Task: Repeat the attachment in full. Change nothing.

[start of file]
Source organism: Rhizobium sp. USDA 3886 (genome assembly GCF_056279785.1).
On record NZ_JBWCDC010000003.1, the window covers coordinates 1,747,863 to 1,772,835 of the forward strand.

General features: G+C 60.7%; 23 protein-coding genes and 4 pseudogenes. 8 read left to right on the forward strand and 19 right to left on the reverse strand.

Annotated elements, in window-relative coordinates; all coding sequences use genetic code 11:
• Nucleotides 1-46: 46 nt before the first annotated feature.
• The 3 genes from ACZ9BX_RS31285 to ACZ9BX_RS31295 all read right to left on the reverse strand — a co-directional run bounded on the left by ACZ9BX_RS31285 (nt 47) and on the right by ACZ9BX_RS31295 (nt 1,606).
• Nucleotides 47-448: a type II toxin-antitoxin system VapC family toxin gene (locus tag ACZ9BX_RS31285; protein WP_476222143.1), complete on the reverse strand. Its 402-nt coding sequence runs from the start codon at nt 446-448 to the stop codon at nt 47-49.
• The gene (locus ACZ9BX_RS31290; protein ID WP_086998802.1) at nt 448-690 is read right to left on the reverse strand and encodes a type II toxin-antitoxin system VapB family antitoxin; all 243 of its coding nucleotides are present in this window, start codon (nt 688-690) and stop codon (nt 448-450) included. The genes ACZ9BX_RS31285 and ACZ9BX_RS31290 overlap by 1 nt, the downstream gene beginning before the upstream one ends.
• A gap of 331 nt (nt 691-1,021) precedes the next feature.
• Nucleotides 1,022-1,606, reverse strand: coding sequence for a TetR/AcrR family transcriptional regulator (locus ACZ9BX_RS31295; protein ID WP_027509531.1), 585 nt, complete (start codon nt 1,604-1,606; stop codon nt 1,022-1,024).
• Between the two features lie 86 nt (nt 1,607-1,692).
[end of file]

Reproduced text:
Source organism: Rhizobium sp. USDA 3886 (genome assembly GCF_056279785.1).
On record NZ_JBWCDC010000003.1, the window covers coordinates 1,747,863 to 1,772,835 of the forward strand.

General features: G+C 60.7%; 23 protein-coding genes and 4 pseudogenes. 8 read left to right on the forward strand and 19 right to left on the reverse strand.

Annotated elements, in window-relative coordinates; all coding sequences use genetic code 11:
• Nucleotides 1-46: 46 nt before the first annotated feature.
• The 3 genes from ACZ9BX_RS31285 to ACZ9BX_RS31295 all read right to left on the reverse strand — a co-directional run bounded on the left by ACZ9BX_RS31285 (nt 47) and on the right by ACZ9BX_RS31295 (nt 1,606).
• Nucleotides 47-448: a type II toxin-antitoxin system VapC family toxin gene (locus tag ACZ9BX_RS31285; protein WP_476222143.1), complete on the reverse strand. Its 402-nt coding sequence runs from the start codon at nt 446-448 to the stop codon at nt 47-49.
• The gene (locus ACZ9BX_RS31290; protein ID WP_086998802.1) at nt 448-690 is read right to left on the reverse strand and encodes a type II toxin-antitoxin system VapB family antitoxin; all 243 of its coding nucleotides are present in this window, start codon (nt 688-690) and stop codon (nt 448-450) included. The genes ACZ9BX_RS31285 and ACZ9BX_RS31290 overlap by 1 nt, the downstream gene beginning before the upstream one ends.
• A gap of 331 nt (nt 691-1,021) precedes the next feature.
• Nucleotides 1,022-1,606, reverse strand: coding sequence for a TetR/AcrR family transcriptional regulator (locus ACZ9BX_RS31295; protein ID WP_027509531.1), 585 nt, complete (start codon nt 1,604-1,606; stop codon nt 1,022-1,024).
• Between the two features lie 86 nt (nt 1,607-1,692).